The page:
Australian Mail Online unlikely to be “a game-changer”

Screen Shot 2013-11-27 at 12.55.19 PMNine’s deal with the Mail Online to create the most-visited website in Australia will not be a “game-changer” in the market, media experts have told Mumbrella.

Commenting on the surprise joint venture announced this morning analysts said while it was a good move to increase traffic and ad sales on the site, it will not affect the upcoming $2 billion stock market float, or the local news scene.

“It’s not a game-changer, they are putting it out there as a game changer but I can’t see that it will be. I can see the rationale for why they’ve done it, to bulk up their offering on news and global news,” said Fusion Strategy principal Steve Allen.

Journalism academic Dr Margaret Simons said the emergence of the Mail Online, The Guardian and Buzzfeed in Australia is part of a push by publishers toward global media brands.

“We are going to see probably a handful of global media brands in the English language. The Guardian is one but no one knows how many there will be but there will be a business model which relies on a global audience and 24 hour global reporting where they bring international resources to bear on local stories,” said the University of Melbourne professor of journalism.

In terms of whether the Australian market was big enough to sustain all these new players Simons said the market had previously sustained a greater variety of news players.

“If you go back to the 80s and 90s when you had many more hard copy mastheads than we have now,” said Simons. “That decline in newspaper circulations occurred largely because of all the afternoon newspapers.”

“Compared to last couple of years it might look crowded but if you look back a few decades we may well be going back to where we used to be with a number of mastheads and a greater variety.”

One media analyst, who declined to be named, said the Mail Online would only write $20 million or $30 million in ad revenue in its second year.  With an operation of more than 50 journalists Allen believes it could cost up to $15m to launch. By comparison Fairfax is currently writing display ad revenue of $60 million or $70 million and Mi9 around $50 million at best, he estimated.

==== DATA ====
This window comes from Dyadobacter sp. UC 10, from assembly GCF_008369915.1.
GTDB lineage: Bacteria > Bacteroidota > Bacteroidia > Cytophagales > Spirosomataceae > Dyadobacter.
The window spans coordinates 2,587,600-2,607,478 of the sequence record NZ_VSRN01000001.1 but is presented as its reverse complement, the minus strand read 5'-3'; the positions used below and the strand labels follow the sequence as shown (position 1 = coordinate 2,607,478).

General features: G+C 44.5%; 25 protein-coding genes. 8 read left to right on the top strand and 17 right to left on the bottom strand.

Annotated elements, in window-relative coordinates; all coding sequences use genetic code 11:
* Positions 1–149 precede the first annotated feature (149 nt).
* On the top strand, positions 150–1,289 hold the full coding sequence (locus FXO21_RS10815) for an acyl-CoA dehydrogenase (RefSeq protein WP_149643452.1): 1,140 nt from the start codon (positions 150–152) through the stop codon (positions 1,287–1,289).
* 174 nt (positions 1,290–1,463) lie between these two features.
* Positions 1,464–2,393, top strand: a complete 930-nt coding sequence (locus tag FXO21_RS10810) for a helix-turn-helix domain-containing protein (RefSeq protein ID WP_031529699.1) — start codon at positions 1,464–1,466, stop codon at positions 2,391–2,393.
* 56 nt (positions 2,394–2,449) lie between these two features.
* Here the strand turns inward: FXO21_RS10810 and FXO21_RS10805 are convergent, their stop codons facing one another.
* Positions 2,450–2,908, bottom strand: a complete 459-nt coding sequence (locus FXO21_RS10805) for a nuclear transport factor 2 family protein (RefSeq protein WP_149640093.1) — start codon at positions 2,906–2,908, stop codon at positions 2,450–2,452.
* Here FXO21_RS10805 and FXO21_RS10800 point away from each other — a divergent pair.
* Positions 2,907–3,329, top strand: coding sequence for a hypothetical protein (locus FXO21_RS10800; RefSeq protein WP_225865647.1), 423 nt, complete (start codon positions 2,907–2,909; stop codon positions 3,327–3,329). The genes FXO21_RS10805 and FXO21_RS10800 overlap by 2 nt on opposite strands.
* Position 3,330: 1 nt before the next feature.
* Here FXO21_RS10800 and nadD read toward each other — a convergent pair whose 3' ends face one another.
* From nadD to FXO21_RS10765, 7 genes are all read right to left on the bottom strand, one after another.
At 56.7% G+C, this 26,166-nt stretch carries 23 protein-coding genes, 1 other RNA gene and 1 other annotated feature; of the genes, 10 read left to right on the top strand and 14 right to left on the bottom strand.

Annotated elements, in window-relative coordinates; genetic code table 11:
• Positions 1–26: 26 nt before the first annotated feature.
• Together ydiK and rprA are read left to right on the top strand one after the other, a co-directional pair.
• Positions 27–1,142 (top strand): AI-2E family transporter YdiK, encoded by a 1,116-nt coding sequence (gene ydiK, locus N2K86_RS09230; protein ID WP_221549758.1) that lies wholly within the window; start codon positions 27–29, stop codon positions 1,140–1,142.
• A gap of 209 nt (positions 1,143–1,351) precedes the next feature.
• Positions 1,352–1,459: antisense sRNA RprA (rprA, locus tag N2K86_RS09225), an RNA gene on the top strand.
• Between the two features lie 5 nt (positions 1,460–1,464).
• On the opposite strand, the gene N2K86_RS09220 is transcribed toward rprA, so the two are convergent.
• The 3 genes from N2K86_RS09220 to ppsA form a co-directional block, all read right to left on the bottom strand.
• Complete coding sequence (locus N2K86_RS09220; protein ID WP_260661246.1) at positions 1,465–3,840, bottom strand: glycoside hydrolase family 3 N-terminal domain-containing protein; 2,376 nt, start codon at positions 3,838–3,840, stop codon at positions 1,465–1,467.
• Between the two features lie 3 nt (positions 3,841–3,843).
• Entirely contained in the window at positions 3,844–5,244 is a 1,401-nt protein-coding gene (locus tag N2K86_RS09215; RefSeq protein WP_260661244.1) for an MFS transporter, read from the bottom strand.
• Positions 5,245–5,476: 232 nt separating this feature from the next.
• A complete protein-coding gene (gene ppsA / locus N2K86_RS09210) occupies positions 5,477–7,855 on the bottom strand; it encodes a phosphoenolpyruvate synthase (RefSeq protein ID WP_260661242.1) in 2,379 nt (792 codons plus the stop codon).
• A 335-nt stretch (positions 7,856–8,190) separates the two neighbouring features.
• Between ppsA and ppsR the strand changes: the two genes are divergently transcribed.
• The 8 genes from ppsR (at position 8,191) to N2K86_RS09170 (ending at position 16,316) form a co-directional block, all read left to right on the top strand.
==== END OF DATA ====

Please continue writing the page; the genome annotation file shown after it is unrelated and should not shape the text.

However the analyst said it was interesting and good to see Channel Nine doing deals now that it is not encumbered by Microsoft and expects the launch of a new site for Channel Nine will launch before long.

Match Media’s trading director Theo Zisoglou said the launch could impact on the “tabloid” news sites locally, but added: “It will be tough to break people’s habit and loyalty to their local news source and I don’t believe the Daily Mail will impact on the quality content behind the current paywalls.”

He also questioned what they could offer to differentiate themselves in the market, but pointed out: “The interesting part is that a brand that was founded in the newspaper industry, is setting up overseas with a digital-only product, which probably says a lot for the future of newspapers.”

Fusion’s Allen agreed the launch is unlikely to have a big impact on the market, estimating the play is to drive traffic for international news and play-off the competitors from Fairfax and News Corp.

He added: “They’re kind of the last people in and even on The Guardian you kind of go why would you go to the Australian site when you can go to the international site.”

Megan Reynolds, Miranda Ward and Nic Christensen 



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